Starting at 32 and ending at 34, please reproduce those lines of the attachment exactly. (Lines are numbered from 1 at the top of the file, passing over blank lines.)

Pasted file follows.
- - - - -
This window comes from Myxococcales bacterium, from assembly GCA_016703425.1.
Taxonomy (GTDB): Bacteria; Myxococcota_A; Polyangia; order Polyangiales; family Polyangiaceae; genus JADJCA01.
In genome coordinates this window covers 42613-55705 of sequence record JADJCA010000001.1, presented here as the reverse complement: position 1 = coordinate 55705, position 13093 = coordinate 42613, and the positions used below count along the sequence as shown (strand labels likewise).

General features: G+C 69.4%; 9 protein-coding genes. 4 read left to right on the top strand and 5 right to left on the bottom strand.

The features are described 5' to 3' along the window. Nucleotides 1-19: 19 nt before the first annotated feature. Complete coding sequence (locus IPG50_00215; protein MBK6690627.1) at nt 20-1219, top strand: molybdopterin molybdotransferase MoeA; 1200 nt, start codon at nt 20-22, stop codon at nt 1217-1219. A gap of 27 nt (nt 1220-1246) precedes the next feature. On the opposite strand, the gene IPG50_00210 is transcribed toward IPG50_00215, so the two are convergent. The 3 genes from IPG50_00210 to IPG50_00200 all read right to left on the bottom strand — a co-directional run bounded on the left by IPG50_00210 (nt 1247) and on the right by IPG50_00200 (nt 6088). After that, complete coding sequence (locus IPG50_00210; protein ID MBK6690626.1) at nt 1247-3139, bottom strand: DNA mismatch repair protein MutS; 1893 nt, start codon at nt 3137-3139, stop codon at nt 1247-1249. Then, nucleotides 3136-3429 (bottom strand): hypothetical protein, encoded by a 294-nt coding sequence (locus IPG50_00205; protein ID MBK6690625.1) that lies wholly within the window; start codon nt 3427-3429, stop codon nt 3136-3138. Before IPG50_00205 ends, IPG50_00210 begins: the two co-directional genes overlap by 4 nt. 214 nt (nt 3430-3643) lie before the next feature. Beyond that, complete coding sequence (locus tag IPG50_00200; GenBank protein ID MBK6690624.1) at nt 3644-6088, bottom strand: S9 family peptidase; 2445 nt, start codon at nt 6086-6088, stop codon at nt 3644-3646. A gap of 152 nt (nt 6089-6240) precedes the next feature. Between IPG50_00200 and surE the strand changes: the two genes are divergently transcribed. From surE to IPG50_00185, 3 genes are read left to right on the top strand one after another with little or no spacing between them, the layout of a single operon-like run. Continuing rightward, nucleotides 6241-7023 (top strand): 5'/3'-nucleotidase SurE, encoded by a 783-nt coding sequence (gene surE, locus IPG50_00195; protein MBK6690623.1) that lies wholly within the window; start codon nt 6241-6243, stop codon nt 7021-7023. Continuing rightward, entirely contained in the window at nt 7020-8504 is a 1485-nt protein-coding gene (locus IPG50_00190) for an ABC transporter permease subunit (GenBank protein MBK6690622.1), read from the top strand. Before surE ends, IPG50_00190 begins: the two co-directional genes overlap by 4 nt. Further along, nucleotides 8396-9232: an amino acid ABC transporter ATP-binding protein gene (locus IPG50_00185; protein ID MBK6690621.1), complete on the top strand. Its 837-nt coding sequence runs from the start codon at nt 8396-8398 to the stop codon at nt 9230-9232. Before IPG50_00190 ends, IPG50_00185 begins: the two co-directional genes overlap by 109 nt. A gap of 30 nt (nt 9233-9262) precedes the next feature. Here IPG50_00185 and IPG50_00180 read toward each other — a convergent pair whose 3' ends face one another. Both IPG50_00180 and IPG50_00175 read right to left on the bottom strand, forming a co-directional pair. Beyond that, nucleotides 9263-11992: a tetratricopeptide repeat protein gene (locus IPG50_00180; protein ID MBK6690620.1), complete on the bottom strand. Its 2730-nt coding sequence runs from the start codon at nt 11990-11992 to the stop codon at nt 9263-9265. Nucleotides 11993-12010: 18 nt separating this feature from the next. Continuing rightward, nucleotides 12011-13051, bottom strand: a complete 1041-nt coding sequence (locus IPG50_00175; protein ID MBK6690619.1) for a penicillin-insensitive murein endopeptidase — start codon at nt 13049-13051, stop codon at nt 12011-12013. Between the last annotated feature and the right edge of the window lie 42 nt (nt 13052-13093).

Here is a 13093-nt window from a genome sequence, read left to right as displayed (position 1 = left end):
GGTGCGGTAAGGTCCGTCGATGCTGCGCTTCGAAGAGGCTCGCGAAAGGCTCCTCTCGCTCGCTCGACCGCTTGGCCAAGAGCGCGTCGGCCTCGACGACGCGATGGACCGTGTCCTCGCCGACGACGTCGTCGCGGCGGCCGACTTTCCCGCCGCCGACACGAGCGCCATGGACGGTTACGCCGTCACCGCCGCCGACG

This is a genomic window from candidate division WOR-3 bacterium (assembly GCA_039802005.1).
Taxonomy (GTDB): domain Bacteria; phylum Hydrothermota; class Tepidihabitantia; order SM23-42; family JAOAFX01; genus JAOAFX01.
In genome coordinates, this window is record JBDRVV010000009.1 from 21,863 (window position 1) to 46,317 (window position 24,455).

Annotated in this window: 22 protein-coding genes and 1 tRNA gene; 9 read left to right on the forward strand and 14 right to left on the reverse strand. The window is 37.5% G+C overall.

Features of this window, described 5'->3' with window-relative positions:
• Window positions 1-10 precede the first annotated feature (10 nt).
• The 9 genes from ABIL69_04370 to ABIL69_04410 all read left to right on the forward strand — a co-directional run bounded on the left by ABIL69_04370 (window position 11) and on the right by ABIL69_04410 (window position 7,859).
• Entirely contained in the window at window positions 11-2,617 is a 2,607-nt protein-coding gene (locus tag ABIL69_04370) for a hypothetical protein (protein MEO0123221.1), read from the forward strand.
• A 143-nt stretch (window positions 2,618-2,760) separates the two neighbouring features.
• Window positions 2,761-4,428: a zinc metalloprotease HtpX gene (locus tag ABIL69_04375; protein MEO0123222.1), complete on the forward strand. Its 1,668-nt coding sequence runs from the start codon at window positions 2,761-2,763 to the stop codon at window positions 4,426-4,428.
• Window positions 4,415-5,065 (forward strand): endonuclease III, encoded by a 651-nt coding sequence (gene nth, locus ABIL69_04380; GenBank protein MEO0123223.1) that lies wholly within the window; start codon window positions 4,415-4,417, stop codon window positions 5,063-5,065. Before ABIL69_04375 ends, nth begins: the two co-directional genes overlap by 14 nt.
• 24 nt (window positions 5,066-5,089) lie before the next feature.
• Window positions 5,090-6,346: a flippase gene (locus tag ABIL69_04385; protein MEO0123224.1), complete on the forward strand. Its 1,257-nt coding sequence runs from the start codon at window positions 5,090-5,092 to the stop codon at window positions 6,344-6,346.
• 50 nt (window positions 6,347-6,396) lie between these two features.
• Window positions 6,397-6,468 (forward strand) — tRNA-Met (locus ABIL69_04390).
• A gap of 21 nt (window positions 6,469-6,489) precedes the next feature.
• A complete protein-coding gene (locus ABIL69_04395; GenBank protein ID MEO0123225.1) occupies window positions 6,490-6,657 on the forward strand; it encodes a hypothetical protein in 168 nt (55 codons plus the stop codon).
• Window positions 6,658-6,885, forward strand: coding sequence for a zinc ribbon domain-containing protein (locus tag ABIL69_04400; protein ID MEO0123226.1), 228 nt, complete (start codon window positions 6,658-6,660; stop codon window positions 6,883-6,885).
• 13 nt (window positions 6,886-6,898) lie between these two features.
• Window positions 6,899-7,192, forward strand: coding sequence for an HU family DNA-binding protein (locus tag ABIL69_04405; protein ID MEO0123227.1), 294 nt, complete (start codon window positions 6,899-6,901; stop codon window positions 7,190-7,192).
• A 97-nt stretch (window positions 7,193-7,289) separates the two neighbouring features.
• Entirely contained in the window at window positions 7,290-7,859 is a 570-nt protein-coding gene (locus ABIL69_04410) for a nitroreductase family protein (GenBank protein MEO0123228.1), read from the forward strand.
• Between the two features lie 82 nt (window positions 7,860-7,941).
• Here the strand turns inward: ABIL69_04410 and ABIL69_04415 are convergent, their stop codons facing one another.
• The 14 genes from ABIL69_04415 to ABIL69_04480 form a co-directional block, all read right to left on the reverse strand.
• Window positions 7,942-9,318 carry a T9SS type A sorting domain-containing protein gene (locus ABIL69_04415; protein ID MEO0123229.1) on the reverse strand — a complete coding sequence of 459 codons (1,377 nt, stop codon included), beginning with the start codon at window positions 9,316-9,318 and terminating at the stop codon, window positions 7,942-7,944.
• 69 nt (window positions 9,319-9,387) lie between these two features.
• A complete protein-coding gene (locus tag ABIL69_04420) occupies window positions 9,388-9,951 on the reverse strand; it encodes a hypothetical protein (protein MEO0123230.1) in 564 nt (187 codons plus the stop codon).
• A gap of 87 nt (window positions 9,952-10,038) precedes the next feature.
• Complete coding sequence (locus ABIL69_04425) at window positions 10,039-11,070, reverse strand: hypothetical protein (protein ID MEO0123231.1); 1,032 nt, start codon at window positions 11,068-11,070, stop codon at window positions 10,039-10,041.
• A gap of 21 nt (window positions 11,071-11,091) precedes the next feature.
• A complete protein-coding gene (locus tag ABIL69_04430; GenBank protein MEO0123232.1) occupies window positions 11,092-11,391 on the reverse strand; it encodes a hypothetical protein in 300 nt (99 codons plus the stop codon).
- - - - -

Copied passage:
• The 14 genes from ABIL69_04415 to ABIL69_04480 form a co-directional block, all read right to left on the reverse strand.
• Window positions 7,942-9,318 carry a T9SS type A sorting domain-containing protein gene (locus ABIL69_04415; protein ID MEO0123229.1) on the reverse strand — a complete coding sequence of 459 codons (1,377 nt, stop codon included), beginning with the start codon at window positions 9,316-9,318 and terminating at the stop codon, window positions 7,942-7,944.
• 69 nt (window positions 9,319-9,387) lie between these two features.